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“I’ve been with my girlfriend for two years now, and whilst I adore her, things are becoming a little strained. She’s started a new job, hates her manager and is having a rough time, whilst I’m super stressed over finishing my Masters degree. I want to be as supportive as possible for her, but I’m having a hard time too. Help!”

- Question submitted by Anonymous

Kristin Says:

Okay. I’ve totally got this one… because I’ve TOTALLY been exactly where you are slash kind of ARE where you are and I had a revelation yesterday while I was on a dock by the ocean thinking thoughts. Here we go. When we get into long-term relationships with people, we tend to feel incredibly comfortable being open, honest, vulnerable, and vocal about the things that are going on in our lives. That’s an amazing thing on most levels, because it means being connected and allowing for someone else to comfort us in our weak moments.

HOWEVER. We also tend to get so comfortable in that space that we forget that our emotions and moods (and expression of those things) has a big impact on our loved ones. Your girlfriend is struggling and you are stressed and you need each other to lean on, yes… but you’ve crossed a threshold where those struggles/stressors are actually making you LESS able to be a good partner. (Mayday! Mayday! *pulls alarms*) You now need to do two things:

1. Most importantly, you need to talk to your lovely girl (let’s call her Pasta bc I’m hungry) and explain where you’re coming from, gently and with lots of love. When she is having a good, calm moment, pull her close and say, “Pasta, I want you to know that I love you and I am so glad that we have each other to talk to when things are hard. I know you’re struggling right now and I am here to help in any way I can. Lately I’ve been feeling a little frazzled with my own stuff, and I thought it would be great if we could find times to vent, but also make sure that we have time to have fun and enjoy the good.” If you want you can then play that Tegan and Sara song about where did the good go, but only if you think she’ll laugh as hard as I would if we were having this conversation.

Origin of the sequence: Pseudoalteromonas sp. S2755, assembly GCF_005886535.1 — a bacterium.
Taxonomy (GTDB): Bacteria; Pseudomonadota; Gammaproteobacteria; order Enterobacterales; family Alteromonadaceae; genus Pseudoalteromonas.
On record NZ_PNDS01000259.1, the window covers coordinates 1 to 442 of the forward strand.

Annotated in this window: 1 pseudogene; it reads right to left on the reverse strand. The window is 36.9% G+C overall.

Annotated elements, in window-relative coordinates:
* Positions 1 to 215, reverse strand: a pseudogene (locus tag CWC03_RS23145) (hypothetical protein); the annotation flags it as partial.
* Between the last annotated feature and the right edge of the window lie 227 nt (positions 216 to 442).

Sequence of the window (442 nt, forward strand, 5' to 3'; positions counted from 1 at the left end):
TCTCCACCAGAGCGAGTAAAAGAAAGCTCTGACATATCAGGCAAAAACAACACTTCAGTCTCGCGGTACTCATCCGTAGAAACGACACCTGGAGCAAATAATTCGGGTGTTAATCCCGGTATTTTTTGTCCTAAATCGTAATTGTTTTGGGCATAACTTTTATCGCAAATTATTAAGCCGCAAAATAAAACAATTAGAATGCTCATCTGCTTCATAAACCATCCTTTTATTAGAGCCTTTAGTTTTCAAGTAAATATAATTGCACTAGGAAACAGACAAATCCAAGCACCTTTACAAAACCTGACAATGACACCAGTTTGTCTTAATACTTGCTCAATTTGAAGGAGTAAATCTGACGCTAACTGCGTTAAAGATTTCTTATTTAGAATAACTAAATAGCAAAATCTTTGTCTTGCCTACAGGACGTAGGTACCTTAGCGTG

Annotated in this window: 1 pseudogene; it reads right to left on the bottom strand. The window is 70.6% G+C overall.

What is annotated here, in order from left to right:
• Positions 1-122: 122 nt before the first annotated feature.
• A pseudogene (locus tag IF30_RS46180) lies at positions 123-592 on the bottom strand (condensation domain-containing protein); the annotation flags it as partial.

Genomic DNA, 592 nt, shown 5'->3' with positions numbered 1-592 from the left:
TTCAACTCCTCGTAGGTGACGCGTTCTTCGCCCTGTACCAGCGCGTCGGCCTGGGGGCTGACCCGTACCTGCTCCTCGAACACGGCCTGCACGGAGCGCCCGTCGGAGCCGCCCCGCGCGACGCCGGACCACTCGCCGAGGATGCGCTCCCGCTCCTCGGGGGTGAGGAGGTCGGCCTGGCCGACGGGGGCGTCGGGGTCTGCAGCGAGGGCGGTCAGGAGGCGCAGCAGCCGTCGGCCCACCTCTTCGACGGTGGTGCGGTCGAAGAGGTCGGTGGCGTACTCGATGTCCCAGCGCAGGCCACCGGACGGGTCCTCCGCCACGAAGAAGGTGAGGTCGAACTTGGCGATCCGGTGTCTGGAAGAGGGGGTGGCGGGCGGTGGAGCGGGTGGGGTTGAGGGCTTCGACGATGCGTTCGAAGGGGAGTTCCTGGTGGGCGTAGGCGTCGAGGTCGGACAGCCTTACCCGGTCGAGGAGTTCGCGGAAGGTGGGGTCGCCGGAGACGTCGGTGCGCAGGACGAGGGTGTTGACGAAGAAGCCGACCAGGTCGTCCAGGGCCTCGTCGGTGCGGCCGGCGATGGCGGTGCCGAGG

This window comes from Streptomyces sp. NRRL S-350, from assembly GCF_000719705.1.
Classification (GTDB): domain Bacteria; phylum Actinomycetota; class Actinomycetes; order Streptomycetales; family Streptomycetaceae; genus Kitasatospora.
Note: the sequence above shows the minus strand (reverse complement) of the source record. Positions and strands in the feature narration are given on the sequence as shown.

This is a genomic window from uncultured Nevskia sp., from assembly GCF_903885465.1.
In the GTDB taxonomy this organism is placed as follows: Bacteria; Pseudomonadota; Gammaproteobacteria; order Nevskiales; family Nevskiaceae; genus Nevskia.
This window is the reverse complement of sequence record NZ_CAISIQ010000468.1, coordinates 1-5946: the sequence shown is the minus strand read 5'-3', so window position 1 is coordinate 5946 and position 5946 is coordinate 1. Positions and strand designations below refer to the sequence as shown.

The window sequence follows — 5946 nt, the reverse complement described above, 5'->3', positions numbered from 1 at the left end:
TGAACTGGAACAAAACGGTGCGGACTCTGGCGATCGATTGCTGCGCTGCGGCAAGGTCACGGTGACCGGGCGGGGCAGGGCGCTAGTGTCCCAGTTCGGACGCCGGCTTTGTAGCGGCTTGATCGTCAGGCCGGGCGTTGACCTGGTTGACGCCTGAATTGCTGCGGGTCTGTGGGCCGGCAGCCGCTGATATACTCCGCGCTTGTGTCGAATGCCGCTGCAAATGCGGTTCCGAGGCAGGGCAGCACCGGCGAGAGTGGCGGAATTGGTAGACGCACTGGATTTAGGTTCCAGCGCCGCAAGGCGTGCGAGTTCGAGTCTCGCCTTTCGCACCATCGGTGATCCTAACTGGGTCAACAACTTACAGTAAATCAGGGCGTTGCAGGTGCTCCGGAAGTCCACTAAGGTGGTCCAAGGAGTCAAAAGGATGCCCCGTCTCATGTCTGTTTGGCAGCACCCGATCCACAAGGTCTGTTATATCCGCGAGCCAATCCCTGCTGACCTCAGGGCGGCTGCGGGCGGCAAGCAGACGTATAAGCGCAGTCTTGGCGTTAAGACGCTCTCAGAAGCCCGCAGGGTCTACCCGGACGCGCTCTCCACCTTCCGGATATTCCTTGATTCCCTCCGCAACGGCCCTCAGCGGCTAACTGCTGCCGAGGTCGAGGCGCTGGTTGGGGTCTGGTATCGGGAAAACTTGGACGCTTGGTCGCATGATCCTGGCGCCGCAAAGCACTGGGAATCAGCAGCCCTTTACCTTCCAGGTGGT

Essentially, you need to communicate that you both need to be operating at full capacity to take care of each other, and that you need some time to navigate the world and your own stressors without being under the constant strain of hearing/worrying about hers. Gently. Calmly. Lovingly. Cool?

2. Here’s my small revelation: our partners cannot take care of all that ails us. Maybe you already knew that, but I don’t think I did until very recently… and maybe your gf doesn’t realize that yet either. I tend to think I AM HURTING GOOD THING I HAVE A WIFE TO TELL WHO WILL LISTEN AND HELP… all the time. And all of the time is too much of the time! I am a strong person who has friends and family and myself and a cat and a journal and sidewalks to stroll on and a million other outlets for what ails me.

As people with loved ones we need to make sure that we use all that is available to us instead of defaulting, always, to the person who is often closest to us (in both proximity and emotional-feels). Maybe you can also talk to your girl about this, bc I wish I had had that realization about forty years ago. You know?!

Last thing before I leave you to your journey: it sounds like y’all love each other very much and this is a hard time. That’s okay. We have ups and downs and you’ll learn things from this down that will help you tackle the next one even more readily. Good luck to you and darling Pasta <3

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One thought on “Our Partners Cannot Take Care of All that Ails Us

  1. That was beautifully answered!

    ‘I am a strong person who has friends and family and myself and a cat and a journal and sidewalks to stroll on and a million other outlets for what ails me.’

    Bless you!

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